When John Kuo moved into the general counsel role at Varian Medical Systems in 2005, the legal department had just five lawyers working in its Palo Alto, California, headquarters. By 2012, the Fortune 1000 company had morphed into a global force, with 6,700 employees worldwide, including 20 attorneys across three continents. Even with this enormous expansion, the legal department was operating with a flat hierarchical structure. “There was growing dissatisfaction with our services, both inside and outside the department,” Kuo says. An internal survey by the HR department confirmed the frustration. Something had to change.
In early 2013, Kuo decided to reorganize the department by business unit (oncology, imaging components, particle therapy/protons, and corporate services) instead of legal practice area and appointed a chief counsel to head each division. Spurred by the first survey and then refined by a second survey a couple years later, Kuo set out on a mission to bring his department to those important meetings and decisions, which he refers to as his “seat at the table” initiative. “Members of the legal team should be involved at the beginning of important decisions,” Kuo says. “Too often, we were brought in after considerable time and effort had been expended, only to have to tell the parties that their plan needed to be abandoned or reconsidered.” They had a reputation as the “department of ‘no.’”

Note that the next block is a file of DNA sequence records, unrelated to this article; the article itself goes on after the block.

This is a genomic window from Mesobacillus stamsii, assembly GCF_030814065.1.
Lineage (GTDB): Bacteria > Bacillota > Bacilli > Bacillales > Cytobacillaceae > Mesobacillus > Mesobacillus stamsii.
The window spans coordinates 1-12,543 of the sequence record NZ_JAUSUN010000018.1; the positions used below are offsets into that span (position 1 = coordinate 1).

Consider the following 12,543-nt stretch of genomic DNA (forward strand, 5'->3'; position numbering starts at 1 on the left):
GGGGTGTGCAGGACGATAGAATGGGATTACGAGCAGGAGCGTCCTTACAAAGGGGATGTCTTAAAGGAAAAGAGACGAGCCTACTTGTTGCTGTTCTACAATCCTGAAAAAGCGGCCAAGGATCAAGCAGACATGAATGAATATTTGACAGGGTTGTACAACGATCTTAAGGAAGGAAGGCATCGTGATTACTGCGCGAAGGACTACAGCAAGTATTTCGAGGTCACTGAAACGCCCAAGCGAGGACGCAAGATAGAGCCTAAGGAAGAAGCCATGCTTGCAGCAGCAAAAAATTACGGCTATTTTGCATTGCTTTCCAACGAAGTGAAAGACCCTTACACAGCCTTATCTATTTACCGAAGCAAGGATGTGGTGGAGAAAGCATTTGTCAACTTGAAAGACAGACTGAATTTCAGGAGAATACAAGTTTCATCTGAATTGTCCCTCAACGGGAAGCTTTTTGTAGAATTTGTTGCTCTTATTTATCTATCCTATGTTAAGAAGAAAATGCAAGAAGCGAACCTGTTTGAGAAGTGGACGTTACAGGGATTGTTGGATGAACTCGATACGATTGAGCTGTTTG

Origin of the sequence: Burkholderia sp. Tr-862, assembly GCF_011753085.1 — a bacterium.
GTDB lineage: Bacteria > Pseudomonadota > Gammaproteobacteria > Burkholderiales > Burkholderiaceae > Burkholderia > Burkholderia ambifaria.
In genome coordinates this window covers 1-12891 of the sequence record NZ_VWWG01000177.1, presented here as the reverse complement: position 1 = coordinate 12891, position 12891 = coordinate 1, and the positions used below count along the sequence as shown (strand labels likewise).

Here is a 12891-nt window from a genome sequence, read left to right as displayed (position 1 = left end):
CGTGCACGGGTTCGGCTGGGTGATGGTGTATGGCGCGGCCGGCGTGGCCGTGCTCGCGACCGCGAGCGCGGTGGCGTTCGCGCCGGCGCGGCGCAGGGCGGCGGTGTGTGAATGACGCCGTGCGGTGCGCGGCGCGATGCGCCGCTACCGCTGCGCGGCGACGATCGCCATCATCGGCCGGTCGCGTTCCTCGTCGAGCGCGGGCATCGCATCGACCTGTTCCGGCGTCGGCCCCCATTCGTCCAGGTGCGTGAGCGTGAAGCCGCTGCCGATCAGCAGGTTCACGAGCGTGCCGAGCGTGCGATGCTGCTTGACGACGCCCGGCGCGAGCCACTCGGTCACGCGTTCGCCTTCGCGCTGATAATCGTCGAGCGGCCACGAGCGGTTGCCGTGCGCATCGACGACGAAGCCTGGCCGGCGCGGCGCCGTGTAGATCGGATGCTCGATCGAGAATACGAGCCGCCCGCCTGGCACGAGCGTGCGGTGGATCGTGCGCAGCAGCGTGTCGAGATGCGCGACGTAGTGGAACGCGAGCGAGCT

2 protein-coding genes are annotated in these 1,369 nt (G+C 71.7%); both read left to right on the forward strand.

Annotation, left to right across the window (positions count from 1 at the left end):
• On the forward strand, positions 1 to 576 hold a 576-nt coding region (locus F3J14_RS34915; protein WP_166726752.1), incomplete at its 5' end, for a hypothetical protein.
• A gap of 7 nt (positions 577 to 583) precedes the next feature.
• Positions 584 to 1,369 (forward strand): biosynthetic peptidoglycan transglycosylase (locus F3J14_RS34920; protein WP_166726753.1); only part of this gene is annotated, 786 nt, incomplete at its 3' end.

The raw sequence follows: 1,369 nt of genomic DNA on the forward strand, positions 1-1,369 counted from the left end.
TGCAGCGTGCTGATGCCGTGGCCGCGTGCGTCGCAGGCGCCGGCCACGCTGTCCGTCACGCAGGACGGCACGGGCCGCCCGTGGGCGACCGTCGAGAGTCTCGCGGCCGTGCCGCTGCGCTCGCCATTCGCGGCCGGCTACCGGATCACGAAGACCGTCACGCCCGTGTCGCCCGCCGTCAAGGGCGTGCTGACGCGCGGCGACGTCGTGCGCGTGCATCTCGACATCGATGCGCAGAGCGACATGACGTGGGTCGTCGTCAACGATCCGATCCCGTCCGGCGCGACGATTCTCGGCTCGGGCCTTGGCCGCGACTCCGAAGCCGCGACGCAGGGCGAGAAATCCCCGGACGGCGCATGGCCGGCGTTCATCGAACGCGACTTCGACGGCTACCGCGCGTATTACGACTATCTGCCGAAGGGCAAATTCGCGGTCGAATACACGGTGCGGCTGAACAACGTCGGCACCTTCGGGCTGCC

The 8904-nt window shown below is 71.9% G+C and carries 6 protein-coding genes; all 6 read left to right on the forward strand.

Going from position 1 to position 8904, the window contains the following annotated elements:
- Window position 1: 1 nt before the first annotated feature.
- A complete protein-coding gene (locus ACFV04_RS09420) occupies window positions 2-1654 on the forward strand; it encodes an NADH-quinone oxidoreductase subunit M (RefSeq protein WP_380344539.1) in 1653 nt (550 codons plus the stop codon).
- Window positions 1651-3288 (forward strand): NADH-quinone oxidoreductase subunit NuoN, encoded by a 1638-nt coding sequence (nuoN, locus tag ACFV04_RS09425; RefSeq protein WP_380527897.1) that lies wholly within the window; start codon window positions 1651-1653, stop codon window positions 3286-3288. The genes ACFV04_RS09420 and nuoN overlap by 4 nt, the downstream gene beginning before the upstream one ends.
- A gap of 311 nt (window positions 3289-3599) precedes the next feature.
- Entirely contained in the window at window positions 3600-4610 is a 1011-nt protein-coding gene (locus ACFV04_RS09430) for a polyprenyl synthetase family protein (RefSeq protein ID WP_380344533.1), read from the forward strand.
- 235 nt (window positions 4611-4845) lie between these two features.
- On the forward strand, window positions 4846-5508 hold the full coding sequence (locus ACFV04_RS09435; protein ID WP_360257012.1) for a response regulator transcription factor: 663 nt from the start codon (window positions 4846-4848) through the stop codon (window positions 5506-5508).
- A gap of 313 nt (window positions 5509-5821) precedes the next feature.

Although this can be a familiar problem to many in-house attorneys, Kuo was adamant that it no longer be the case at Varian. As part of the reorganization, lawyers started attending business unit staff meetings and participating in major discussions. They became strategic partners and collaborators instead of after-the-fact obstacles—this doesn’t mean they became “yes” men and women though.
“Risks should be managed, not eliminated,” Kuo says. “It’s a balancing act, between helping the business grow and ensuring we weigh risks appropriately, that we recognize real versus perceived risks, and that we play by the rules and regulations in all the jurisdictions in which we operate.”
In its “Over the horizon: General Counsel Report” from 2014, KPMG says that the general counsel and in-house roles used to be reactive—handling disputes as they arose—however, today the position is much more proactive, taking on the task of identifying crises before they occur. Embedding lawyers throughout the company has also ended confusion over which attorneys should be tapped for various matters. Everybody has “their” attorney, their first point of contact. It hasn’t been without some hiccups, though. “The lawyers had to learn how to be business partners and team players, instead of lone wolves,” Kuo says jokingly. To help with this, he asked the HR department to conduct Myers-Briggs workshops to introduce the legal team to various personality and communication types and teach them how to modulate their styles and work better with others. “Some of them resisted at first, but it has been incredibly helpful,” he adds.